Sierra was adopted through foster care at age five. She has memories of her previous foster homes and living with her birth parents. As part of a school project, Sierra wrote about her story. Her poem, “I’m Just an Orphan” captures the experiences of early trauma, foster care, and adoption. Her writing is expressive and provoking. Sierra shows courage and awareness in writing about her story. She is willing to share her poem in hopes to create more awareness about the adoption journey for adoptive parents, service providers, and educators. Sierra also hopes other adoptees will read her poem and know they are not alone.

 

I’m Just an Orphan

From the day I was born,

I’m pretty sure everyone knew I was different,

The parents at each and every house I went to,

They would treat me different too,

They treated me like I had no brain,

When really I knew it wouldn’t last there either.

 

I finally got a real house,

A real family,

More siblings too,

Animals,

And even food,

Something that you think everyone should have,

But that’s not the cold hard truth.

 

I started going to church with my new mom,

Her mom too,

Sitting in the back row,

Felling judged,

But also feeling at home.

 

Listening about how God has a plan for everyone.

Everything happens for a reason,

Questioning my faith,

 

Well if everything happens for a reason,

Why the hell did this happen to me?

Why do I listen to fighting,

And witness my birth mom getting hurt?

Why did my parents get into drugs,

And treat me like I was worthless,

Pretend I wasn’t there one minute,

Then yelling at me and throwing stuff the next,

Did they not think I was too young to remember what they did,

Did they not realize that someday I’d be looking at my ceiling and wondering,

What did I do wrong?

 

Why didn’t you love me,

What was wrong with me,

Why didn’t you care?

 

I thought that was all done,

I thought you were finally out of my life,

I thought I could move on,

It was time so I did.

 

Christmas came,

My first real Christmas,

I got real presents,

Not just stuff that could have been stolen,

I got food,

Not just scraps that weren’t eaten,

Smiles and laughing,

Not tears and yelling,

The feeling of warmth running through my veins,

The love I could feel,

The love I could feel until the end.

 

I thought I was done with you,

I thought you were in the past,

I have a new family,

A new family that will last,

But I started school and the teachers gave us a task,

What they asked, Made me think different about myself and I know now you’re going to last.

 

My teacher said we all have to do a task about our family,

What parent you look like,

What parent you act like,

When did you start to talk,

When did you start to walk,

All these questions in my head,

They make me feel well dead.

 

How am I suppose to know,

These are my parents,

You can see it,

I can too,

But these aren’t my biological parents,

None of us know these answers,

So how am I suppose to?

 

It’s not my fault,

I didn’t mean to,

If you want me to be honest,

I don’t know what to do,

I think of them all the time,

What I did wrong,

Why they didn’t care.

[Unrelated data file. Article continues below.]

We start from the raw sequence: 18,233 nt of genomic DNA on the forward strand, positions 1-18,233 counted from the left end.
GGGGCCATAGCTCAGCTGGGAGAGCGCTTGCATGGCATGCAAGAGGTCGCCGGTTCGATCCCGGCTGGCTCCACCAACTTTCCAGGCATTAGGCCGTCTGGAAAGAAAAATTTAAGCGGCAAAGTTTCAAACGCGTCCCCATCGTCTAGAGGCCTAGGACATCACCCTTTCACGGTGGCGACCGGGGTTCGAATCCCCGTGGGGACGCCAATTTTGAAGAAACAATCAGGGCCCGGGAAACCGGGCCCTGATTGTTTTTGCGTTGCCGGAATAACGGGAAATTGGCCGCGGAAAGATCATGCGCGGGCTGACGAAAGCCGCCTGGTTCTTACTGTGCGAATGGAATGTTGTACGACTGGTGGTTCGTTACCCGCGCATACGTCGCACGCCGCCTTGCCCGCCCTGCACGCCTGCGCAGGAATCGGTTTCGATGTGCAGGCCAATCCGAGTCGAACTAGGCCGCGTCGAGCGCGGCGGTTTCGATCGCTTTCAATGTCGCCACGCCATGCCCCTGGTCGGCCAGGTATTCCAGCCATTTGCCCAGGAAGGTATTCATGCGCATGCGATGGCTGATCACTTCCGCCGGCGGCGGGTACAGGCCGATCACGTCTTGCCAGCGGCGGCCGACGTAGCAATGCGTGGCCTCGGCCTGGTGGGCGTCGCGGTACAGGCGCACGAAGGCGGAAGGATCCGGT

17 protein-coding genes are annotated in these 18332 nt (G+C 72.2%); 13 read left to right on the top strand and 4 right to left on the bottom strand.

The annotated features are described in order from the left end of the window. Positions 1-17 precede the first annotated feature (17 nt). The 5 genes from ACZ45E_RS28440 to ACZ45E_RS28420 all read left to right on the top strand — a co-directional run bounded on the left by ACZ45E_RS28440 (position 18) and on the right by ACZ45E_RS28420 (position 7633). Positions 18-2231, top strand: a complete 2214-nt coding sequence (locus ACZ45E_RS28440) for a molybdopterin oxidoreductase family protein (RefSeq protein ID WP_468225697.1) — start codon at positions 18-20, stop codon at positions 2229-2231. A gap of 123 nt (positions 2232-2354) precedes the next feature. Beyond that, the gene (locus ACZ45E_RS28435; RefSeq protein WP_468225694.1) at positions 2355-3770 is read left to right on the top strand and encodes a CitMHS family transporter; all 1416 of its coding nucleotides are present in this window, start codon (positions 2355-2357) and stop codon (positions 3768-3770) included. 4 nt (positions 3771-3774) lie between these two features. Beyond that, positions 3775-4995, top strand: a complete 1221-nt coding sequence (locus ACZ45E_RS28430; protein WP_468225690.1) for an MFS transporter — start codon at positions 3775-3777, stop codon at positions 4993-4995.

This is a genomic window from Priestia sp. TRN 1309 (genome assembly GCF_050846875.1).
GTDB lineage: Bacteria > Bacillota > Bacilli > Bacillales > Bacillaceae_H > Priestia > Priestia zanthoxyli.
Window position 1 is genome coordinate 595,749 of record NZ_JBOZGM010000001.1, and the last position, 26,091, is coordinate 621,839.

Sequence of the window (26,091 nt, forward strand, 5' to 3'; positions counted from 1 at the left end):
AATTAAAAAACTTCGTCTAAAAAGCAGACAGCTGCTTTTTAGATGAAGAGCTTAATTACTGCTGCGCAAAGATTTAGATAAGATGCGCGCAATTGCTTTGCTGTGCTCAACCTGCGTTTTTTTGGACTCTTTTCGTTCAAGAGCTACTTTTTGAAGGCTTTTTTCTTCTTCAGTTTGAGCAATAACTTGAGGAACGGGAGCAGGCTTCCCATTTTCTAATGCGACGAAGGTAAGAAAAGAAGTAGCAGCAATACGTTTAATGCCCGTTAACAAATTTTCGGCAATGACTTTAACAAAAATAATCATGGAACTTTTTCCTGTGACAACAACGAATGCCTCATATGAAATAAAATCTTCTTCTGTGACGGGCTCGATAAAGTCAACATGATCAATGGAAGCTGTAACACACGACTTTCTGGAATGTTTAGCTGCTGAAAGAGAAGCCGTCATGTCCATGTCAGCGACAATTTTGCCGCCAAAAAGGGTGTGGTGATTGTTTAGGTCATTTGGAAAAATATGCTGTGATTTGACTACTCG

Not everyone lives or knows their mom or dad,

So why should I have to do this,

To remind me that I’m different,

Or to remind me that they didn’t care,

Truth be I think about it all the time and I don’t think it’s fair.

 

But now kids have started saying stuff,

Stuff that keeps me up at night,

Stuff that should never be said,

Stuff that keeps running through my head.

 

They look and they stare,

Trying to pick something out on me to make me feel bad,

As I’m walking through the hallway,

I can start to hear them saying,

She’s the one, who could be at different houses different days,

Then I go home to get away from everything,

Then I that that DING,

The,

You have a message DING,

Dreading opening it after that day,

I bite my lip and do it anyway.

As I hold back my tears,

I reread it over and over again,

The words stinging the back of my head,

Reminding me of all the hell that people have said,

This one is the worst,

 

This one is always in my head,

“IF THE TWO PEOPLE IN THE WORLD WHO WERE SUPPOSE TO LOVE YOU MORE THAN ANYTHING COULDN’T NO ONE CAN”

 

I know what they mean,

I feel it too,

How do they love me,

Is it true,

They say I’m amazing,

They say I’m worth it,

They say everything I’ve never been told,

I try to believe them, but because of everything people say,

It gets harder every day.

 

But I know I’m worth it,

I know I’m amazing,

I know I can be loved,

My parents chose me,

Yours are stuck with you,

And I know that to be true.

 

But this is life,

We are all just orphans,

The only difference is,

I found my home,

Have you?

November 15, 2013

November is National Adoption Month!

Posted in 50 Joy Drive, Adoption, Foster Care Program, Project Family tagged , , , , , , , at 1:32 pm by Lund

Join the adoption staff at Lund to celebrate on November 25th from 4pm to 7pm at our 50 Joy Drive building.  We will be serving refreshments and taking family photos.  And having a lot of fun of course as we celebrate families coming together and children finding permanent homes.

Who wouldn't want to celebrate adoption with these cool ladies?

Who wouldn’t want to celebrate adoption with these cool ladies?

Did you know these adoption facts?

1.   Lund finalized 188 adoptions last year.  170 children were adopted from foster care and 18 infants were placed with forever families!
2.  The adoption staff at Lund have over 114 years of experience between them.
3.  Lund staff members have been involved with 4 Angel in Adoption Awards.
4.  Then Massachusetts Governor Michael Dukakis instituted Adoption Week in 1976 to promote the need for homes for children waiting in foster care.  In 1995, President Bill Clinton expanded it to a whole month.
5.   There are over 400,000 children in foster care in the U.S right now, as you read this sentence.

Every year the President addresses the nation on adoption during the month of November.  Here is an excerpt from his 2013 speech:

“Every young person deserves the chance to learn and grow under the care of a loving family. Across our Nation, adoptive families give that chance to over a million children and teenagers. During National Adoption Month, we celebrate these  families and stand alongside every child still looking for the warmth and stability of a permanent home.”

This is what National Adoption Month is really about – finding homes for children who need them.   As we approach a time of year when family and tradition are so important and so present in our lives, it is really important to remember that there are many children in Vermont and across the country who cannot yet count on the security of a forever family.  If you would like more information on pursuing foster care adoption in Vermont, please click here.

Happy National Adoption Month and we look forward to seeing you to celebrate on the 25th!